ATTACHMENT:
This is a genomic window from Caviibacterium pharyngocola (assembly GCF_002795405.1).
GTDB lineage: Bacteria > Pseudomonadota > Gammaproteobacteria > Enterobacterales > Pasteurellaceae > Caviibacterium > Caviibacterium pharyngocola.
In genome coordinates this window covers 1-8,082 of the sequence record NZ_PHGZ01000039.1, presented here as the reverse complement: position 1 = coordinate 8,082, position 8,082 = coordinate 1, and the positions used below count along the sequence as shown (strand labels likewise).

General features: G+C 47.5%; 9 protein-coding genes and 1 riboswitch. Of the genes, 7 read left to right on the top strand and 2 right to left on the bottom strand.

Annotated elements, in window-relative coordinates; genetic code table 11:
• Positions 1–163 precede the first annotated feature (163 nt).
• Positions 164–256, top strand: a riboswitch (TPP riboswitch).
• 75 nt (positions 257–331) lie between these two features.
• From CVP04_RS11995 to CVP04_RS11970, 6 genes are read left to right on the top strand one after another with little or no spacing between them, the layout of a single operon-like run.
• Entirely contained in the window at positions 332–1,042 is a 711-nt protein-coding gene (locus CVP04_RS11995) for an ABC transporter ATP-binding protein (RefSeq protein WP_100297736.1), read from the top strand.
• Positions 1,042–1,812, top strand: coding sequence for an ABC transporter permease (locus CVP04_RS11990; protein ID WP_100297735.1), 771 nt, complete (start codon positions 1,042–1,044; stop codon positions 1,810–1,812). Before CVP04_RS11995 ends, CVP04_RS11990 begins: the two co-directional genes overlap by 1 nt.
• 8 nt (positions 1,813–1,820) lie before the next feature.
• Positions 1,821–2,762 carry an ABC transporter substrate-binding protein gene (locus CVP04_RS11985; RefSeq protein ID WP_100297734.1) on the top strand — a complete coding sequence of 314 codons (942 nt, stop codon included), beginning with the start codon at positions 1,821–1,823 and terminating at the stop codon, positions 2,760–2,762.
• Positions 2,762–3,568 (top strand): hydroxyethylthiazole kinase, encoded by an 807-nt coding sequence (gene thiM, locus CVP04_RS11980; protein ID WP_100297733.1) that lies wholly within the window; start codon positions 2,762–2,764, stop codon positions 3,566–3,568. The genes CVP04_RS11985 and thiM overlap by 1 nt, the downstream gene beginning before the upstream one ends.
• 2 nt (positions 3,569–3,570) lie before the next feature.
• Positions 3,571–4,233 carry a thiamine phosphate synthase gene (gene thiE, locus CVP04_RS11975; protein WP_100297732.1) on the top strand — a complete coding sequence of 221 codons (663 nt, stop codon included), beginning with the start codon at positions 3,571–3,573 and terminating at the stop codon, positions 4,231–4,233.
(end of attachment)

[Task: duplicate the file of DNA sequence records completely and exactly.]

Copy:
This is a genomic window from Caviibacterium pharyngocola (assembly GCF_002795405.1).
GTDB lineage: Bacteria > Pseudomonadota > Gammaproteobacteria > Enterobacterales > Pasteurellaceae > Caviibacterium > Caviibacterium pharyngocola.
In genome coordinates this window covers 1-8,082 of the sequence record NZ_PHGZ01000039.1, presented here as the reverse complement: position 1 = coordinate 8,082, position 8,082 = coordinate 1, and the positions used below count along the sequence as shown (strand labels likewise).

General features: G+C 47.5%; 9 protein-coding genes and 1 riboswitch. Of the genes, 7 read left to right on the top strand and 2 right to left on the bottom strand.

Annotated elements, in window-relative coordinates; genetic code table 11:
• Positions 1–163 precede the first annotated feature (163 nt).
• Positions 164–256, top strand: a riboswitch (TPP riboswitch).
• 75 nt (positions 257–331) lie between these two features.
• From CVP04_RS11995 to CVP04_RS11970, 6 genes are read left to right on the top strand one after another with little or no spacing between them, the layout of a single operon-like run.
• Entirely contained in the window at positions 332–1,042 is a 711-nt protein-coding gene (locus CVP04_RS11995) for an ABC transporter ATP-binding protein (RefSeq protein WP_100297736.1), read from the top strand.
• Positions 1,042–1,812, top strand: coding sequence for an ABC transporter permease (locus CVP04_RS11990; protein ID WP_100297735.1), 771 nt, complete (start codon positions 1,042–1,044; stop codon positions 1,810–1,812). Before CVP04_RS11995 ends, CVP04_RS11990 begins: the two co-directional genes overlap by 1 nt.
• 8 nt (positions 1,813–1,820) lie before the next feature.
• Positions 1,821–2,762 carry an ABC transporter substrate-binding protein gene (locus CVP04_RS11985; RefSeq protein ID WP_100297734.1) on the top strand — a complete coding sequence of 314 codons (942 nt, stop codon included), beginning with the start codon at positions 1,821–1,823 and terminating at the stop codon, positions 2,760–2,762.
• Positions 2,762–3,568 (top strand): hydroxyethylthiazole kinase, encoded by an 807-nt coding sequence (gene thiM, locus CVP04_RS11980; protein ID WP_100297733.1) that lies wholly within the window; start codon positions 2,762–2,764, stop codon positions 3,566–3,568. The genes CVP04_RS11985 and thiM overlap by 1 nt, the downstream gene beginning before the upstream one ends.
• 2 nt (positions 3,569–3,570) lie before the next feature.
• Positions 3,571–4,233 carry a thiamine phosphate synthase gene (gene thiE, locus CVP04_RS11975; protein WP_100297732.1) on the top strand — a complete coding sequence of 221 codons (663 nt, stop codon included), beginning with the start codon at positions 3,571–3,573 and terminating at the stop codon, positions 4,231–4,233.